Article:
Block on Trump's Asylum Ban Upheld by Supreme Court
The Eleventh Circuit tossed a Miami woman's life sentence in a high-profile witness-tampering case last week, finding that the woman had received ineffective counsel a decade ago during the plea bargaining process for her case.
Yuby Ramirez, Edward Lezcano, and Jairo Castro were involved in a conspiracy to murder various witnesses who were scheduled to testify against Salvador Magluta and Augusto Falcon, alleged drug kingpins in South Florida. As a result of that conspiracy, three potential witnesses were murdered, and various attempts were made to kill others.
Prosecutors offered Ramirez a 5-year plea deal, but Ramirez's lawyers advised her not to take it. The lawyers mistakenly believed that the "tampering" charge did not amount to premeditated murder, a capital crime. Ramirez's lawyers thought that the statute of limitations for non-capital crimes had expired, since the murder in Ramirez's case occurred in 1993, and she was being tried in 2001.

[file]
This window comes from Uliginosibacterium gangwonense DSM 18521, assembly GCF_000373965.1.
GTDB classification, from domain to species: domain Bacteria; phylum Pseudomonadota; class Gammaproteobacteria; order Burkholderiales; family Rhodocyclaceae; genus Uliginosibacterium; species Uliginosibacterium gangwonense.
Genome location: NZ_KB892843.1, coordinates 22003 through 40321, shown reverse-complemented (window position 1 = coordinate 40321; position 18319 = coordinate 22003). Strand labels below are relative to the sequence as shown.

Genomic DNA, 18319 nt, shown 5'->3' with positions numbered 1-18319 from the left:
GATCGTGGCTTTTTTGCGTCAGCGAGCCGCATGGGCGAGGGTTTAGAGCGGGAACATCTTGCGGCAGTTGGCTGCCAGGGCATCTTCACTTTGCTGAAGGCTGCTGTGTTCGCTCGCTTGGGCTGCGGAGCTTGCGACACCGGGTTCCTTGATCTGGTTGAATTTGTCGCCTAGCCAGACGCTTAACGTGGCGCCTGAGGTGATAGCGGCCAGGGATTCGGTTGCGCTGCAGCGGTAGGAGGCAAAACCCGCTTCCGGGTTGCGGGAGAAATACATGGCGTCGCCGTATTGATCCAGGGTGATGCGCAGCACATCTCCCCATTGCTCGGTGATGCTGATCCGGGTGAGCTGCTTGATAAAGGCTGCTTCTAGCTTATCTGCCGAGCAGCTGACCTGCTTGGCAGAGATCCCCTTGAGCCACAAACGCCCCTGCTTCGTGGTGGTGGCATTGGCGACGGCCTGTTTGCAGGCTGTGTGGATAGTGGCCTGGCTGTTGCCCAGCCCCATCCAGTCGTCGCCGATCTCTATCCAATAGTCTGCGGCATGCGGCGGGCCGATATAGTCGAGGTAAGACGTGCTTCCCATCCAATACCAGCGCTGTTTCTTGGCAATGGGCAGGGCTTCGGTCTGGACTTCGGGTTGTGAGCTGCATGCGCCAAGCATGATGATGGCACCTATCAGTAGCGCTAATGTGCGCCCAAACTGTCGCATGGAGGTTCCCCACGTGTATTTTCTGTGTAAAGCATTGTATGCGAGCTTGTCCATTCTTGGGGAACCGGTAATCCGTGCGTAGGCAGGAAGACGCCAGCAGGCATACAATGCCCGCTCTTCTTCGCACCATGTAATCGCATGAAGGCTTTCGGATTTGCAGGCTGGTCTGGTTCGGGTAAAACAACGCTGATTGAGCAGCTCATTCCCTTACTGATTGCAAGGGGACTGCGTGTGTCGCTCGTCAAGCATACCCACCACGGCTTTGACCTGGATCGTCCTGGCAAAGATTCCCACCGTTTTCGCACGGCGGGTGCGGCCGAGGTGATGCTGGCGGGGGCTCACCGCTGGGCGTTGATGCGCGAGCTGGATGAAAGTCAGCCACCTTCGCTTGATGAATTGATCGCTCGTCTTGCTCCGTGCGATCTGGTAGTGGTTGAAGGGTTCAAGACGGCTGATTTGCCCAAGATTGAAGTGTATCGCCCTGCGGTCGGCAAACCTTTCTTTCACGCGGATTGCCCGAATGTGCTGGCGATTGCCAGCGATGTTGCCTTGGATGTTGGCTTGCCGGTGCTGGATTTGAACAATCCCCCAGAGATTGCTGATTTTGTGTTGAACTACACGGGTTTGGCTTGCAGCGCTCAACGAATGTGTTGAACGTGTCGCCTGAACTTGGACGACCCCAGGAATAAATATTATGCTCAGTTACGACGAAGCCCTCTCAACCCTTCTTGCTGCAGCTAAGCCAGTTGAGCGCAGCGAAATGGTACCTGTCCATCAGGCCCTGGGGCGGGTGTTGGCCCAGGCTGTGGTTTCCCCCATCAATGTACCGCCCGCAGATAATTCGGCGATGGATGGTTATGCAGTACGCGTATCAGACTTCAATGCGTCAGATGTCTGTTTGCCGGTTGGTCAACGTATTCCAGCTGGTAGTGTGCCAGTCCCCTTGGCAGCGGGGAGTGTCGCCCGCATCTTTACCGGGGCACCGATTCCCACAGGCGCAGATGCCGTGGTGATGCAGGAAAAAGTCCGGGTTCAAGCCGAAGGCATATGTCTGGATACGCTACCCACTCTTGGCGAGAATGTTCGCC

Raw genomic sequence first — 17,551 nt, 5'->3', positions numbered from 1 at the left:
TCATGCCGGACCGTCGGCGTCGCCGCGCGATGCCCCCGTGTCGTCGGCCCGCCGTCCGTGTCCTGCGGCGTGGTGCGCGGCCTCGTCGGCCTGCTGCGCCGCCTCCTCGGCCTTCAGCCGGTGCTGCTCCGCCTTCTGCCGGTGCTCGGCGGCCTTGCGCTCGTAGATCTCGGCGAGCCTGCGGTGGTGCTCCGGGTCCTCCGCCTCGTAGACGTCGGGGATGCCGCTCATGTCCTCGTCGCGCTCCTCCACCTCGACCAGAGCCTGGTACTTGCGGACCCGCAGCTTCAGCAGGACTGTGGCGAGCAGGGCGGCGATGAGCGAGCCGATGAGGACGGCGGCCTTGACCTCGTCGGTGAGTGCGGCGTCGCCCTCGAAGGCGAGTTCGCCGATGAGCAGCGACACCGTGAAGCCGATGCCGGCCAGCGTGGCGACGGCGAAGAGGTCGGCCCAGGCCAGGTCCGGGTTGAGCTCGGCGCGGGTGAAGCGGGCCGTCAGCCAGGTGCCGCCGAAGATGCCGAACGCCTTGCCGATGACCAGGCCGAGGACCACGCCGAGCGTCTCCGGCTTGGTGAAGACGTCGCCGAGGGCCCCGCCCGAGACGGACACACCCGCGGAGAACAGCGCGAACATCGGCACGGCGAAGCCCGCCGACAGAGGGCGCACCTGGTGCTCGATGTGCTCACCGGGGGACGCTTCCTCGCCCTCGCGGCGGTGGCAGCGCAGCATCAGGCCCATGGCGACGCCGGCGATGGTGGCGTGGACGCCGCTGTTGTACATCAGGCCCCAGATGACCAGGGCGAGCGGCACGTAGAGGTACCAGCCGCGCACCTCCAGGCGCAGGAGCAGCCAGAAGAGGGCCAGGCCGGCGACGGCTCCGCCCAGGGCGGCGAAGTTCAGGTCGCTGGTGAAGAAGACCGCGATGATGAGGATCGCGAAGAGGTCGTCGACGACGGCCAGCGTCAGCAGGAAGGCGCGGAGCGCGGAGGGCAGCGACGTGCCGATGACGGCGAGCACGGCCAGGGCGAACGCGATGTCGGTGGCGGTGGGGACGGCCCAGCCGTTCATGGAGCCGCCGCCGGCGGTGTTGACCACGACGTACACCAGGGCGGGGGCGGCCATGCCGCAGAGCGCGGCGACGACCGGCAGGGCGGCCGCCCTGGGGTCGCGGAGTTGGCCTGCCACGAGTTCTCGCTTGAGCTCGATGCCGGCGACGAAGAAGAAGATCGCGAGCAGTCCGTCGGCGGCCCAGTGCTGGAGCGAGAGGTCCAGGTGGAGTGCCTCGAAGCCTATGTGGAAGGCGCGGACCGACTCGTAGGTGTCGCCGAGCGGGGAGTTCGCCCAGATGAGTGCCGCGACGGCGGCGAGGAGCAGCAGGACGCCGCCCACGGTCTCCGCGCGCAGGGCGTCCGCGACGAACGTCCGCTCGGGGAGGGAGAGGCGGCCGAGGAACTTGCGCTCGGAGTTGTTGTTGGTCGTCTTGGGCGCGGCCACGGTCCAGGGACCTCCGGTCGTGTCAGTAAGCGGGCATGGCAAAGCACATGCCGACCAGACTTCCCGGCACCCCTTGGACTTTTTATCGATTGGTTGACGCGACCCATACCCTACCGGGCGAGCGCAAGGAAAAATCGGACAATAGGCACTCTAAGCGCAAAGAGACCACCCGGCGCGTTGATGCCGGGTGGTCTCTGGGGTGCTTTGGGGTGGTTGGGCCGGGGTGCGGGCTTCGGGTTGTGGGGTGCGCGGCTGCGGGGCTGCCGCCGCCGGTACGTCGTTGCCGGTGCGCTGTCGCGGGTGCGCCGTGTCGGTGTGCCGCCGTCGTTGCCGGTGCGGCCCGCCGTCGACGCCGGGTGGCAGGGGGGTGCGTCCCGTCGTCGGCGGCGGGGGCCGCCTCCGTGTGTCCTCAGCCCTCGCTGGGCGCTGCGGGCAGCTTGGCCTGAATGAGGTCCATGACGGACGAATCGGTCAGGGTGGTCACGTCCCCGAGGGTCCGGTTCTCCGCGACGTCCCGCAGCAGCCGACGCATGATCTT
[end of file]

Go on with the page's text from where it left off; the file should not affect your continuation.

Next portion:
Her lawyers, however, were wrong. Ramirez was sentenced to life, reports The Miami Herald.
In Frye and Lafler, the Supreme Court held that a defendant is entitled to effective counsel during plea bargaining, and that a harsher sentence can be overturned when a lawyer's mistake leads to a defendant rejecting the plea or missing the plea bargain deadline.
Here, Ramirez would have taken the deal if her lawyers had explained that she was facing a life sentence, reports The Miami Herald.
Last Thursday, the Eleventh Circuit Court of Appeals directed prosecutors to re-offer Ramirez the plea deal, and ordered the district court to re-sentence her based on her guilty plea. Since Ramirez has already served more than 10 years -- the longer of the two plea offers -- she will be released, The Wall Street Journal reports.
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